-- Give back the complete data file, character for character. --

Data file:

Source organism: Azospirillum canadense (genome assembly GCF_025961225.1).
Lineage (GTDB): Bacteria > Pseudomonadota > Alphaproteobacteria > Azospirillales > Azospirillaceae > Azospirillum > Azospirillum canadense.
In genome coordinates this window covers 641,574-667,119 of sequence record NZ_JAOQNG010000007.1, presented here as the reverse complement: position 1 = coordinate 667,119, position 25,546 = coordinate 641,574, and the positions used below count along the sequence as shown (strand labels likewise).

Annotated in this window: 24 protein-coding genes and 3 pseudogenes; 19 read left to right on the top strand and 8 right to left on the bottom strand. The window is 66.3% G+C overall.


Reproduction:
Source organism: Azospirillum canadense (genome assembly GCF_025961225.1).
Lineage (GTDB): Bacteria > Pseudomonadota > Alphaproteobacteria > Azospirillales > Azospirillaceae > Azospirillum > Azospirillum canadense.
In genome coordinates this window covers 641,574-667,119 of sequence record NZ_JAOQNG010000007.1, presented here as the reverse complement: position 1 = coordinate 667,119, position 25,546 = coordinate 641,574, and the positions used below count along the sequence as shown (strand labels likewise).

Annotated in this window: 24 protein-coding genes and 3 pseudogenes; 19 read left to right on the top strand and 8 right to left on the bottom strand. The window is 66.3% G+C overall.